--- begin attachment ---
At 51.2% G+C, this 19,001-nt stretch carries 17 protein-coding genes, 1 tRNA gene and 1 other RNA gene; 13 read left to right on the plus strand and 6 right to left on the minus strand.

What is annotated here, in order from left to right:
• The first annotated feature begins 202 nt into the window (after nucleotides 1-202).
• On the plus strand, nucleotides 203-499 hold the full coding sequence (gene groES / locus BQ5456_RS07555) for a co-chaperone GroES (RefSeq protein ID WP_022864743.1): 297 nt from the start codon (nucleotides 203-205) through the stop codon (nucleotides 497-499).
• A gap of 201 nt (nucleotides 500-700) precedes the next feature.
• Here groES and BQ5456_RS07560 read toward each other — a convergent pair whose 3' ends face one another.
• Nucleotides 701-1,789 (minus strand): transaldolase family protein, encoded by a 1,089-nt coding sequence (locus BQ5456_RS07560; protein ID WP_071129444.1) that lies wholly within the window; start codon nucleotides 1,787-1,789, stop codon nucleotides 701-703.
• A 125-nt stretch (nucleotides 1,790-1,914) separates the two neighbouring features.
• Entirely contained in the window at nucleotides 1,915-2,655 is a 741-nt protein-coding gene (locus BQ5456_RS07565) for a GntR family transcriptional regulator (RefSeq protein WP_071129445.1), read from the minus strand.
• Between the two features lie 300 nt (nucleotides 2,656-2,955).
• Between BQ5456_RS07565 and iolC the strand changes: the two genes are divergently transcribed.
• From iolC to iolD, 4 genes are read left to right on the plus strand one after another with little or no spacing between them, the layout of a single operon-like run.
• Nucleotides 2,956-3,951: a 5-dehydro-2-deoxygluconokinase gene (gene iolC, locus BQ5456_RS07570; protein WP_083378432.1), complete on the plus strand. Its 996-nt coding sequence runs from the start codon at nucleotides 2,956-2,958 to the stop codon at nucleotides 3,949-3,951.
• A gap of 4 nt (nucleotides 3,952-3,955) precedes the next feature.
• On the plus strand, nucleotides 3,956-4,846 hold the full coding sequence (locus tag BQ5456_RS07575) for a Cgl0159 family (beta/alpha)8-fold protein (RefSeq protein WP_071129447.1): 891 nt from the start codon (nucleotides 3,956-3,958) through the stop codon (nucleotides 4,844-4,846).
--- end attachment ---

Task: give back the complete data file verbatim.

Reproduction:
At 51.2% G+C, this 19,001-nt stretch carries 17 protein-coding genes, 1 tRNA gene and 1 other RNA gene; 13 read left to right on the plus strand and 6 right to left on the minus strand.

What is annotated here, in order from left to right:
• The first annotated feature begins 202 nt into the window (after nucleotides 1-202).
• On the plus strand, nucleotides 203-499 hold the full coding sequence (gene groES / locus BQ5456_RS07555) for a co-chaperone GroES (RefSeq protein ID WP_022864743.1): 297 nt from the start codon (nucleotides 203-205) through the stop codon (nucleotides 497-499).
• A gap of 201 nt (nucleotides 500-700) precedes the next feature.
• Here groES and BQ5456_RS07560 read toward each other — a convergent pair whose 3' ends face one another.
• Nucleotides 701-1,789 (minus strand): transaldolase family protein, encoded by a 1,089-nt coding sequence (locus BQ5456_RS07560; protein ID WP_071129444.1) that lies wholly within the window; start codon nucleotides 1,787-1,789, stop codon nucleotides 701-703.
• A 125-nt stretch (nucleotides 1,790-1,914) separates the two neighbouring features.
• Entirely contained in the window at nucleotides 1,915-2,655 is a 741-nt protein-coding gene (locus BQ5456_RS07565) for a GntR family transcriptional regulator (RefSeq protein WP_071129445.1), read from the minus strand.
• Between the two features lie 300 nt (nucleotides 2,656-2,955).
• Between BQ5456_RS07565 and iolC the strand changes: the two genes are divergently transcribed.
• From iolC to iolD, 4 genes are read left to right on the plus strand one after another with little or no spacing between them, the layout of a single operon-like run.
• Nucleotides 2,956-3,951: a 5-dehydro-2-deoxygluconokinase gene (gene iolC, locus BQ5456_RS07570; protein WP_083378432.1), complete on the plus strand. Its 996-nt coding sequence runs from the start codon at nucleotides 2,956-2,958 to the stop codon at nucleotides 3,949-3,951.
• A gap of 4 nt (nucleotides 3,952-3,955) precedes the next feature.
• On the plus strand, nucleotides 3,956-4,846 hold the full coding sequence (locus tag BQ5456_RS07575) for a Cgl0159 family (beta/alpha)8-fold protein (RefSeq protein WP_071129447.1): 891 nt from the start codon (nucleotides 3,956-3,958) through the stop codon (nucleotides 4,844-4,846).